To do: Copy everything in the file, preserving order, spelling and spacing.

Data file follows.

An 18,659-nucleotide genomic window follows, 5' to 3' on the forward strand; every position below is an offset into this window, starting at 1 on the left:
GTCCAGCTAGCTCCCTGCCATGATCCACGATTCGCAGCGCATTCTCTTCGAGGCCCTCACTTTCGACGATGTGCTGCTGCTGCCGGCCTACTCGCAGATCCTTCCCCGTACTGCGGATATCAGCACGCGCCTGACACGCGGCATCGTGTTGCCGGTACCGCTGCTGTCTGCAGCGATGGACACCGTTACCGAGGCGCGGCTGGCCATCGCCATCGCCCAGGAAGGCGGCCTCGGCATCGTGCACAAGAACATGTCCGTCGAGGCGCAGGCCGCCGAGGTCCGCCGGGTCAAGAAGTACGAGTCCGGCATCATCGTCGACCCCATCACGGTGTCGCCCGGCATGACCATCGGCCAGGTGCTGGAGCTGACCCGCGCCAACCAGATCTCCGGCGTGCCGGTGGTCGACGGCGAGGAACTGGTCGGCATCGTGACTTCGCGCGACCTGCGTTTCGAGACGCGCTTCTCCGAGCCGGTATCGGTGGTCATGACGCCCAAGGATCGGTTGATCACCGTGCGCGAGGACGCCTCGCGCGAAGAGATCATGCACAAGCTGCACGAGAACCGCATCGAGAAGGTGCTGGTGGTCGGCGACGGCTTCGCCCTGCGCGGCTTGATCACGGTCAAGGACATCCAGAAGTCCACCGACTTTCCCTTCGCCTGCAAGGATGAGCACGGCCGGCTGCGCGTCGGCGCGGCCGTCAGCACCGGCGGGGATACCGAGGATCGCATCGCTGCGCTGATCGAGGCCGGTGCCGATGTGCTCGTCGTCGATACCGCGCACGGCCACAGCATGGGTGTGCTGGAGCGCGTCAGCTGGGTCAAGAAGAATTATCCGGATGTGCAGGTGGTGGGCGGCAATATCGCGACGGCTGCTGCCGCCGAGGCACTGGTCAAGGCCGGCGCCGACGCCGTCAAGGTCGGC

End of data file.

An 18,659-nucleotide genomic window follows, 5' to 3' on the forward strand; every position below is an offset into this window, starting at 1 on the left:
GTCCAGCTAGCTCCCTGCCATGATCCACGATTCGCAGCGCATTCTCTTCGAGGCCCTCACTTTCGACGATGTGCTGCTGCTGCCGGCCTACTCGCAGATCCTTCCCCGTACTGCGGATATCAGCACGCGCCTGACACGCGGCATCGTGTTGCCGGTACCGCTGCTGTCTGCAGCGATGGACACCGTTACCGAGGCGCGGCTGGCCATCGCCATCGCCCAGGAAGGCGGCCTCGGCATCGTGCACAAGAACATGTCCGTCGAGGCGCAGGCCGCCGAGGTCCGCCGGGTCAAGAAGTACGAGTCCGGCATCATCGTCGACCCCATCACGGTGTCGCCCGGCATGACCATCGGCCAGGTGCTGGAGCTGACCCGCGCCAACCAGATCTCCGGCGTGCCGGTGGTCGACGGCGAGGAACTGGTCGGCATCGTGACTTCGCGCGACCTGCGTTTCGAGACGCGCTTCTCCGAGCCGGTATCGGTGGTCATGACGCCCAAGGATCGGTTGATCACCGTGCGCGAGGACGCCTCGCGCGAAGAGATCATGCACAAGCTGCACGAGAACCGCATCGAGAAGGTGCTGGTGGTCGGCGACGGCTTCGCCCTGCGCGGCTTGATCACGGTCAAGGACATCCAGAAGTCCACCGACTTTCCCTTCGCCTGCAAGGATGAGCACGGCCGGCTGCGCGTCGGCGCGGCCGTCAGCACCGGCGGGGATACCGAGGATCGCATCGCTGCGCTGATCGAGGCCGGTGCCGATGTGCTCGTCGTCGATACCGCGCACGGCCACAGCATGGGTGTGCTGGAGCGCGTCAGCTGGGTCAAGAAGAATTATCCGGATGTGCAGGTGGTGGGCGGCAATATCGCGACGGCTGCTGCCGCCGAGGCACTGGTCAAGGCCGGCGCCGACGCCGTCAAGGTCGGC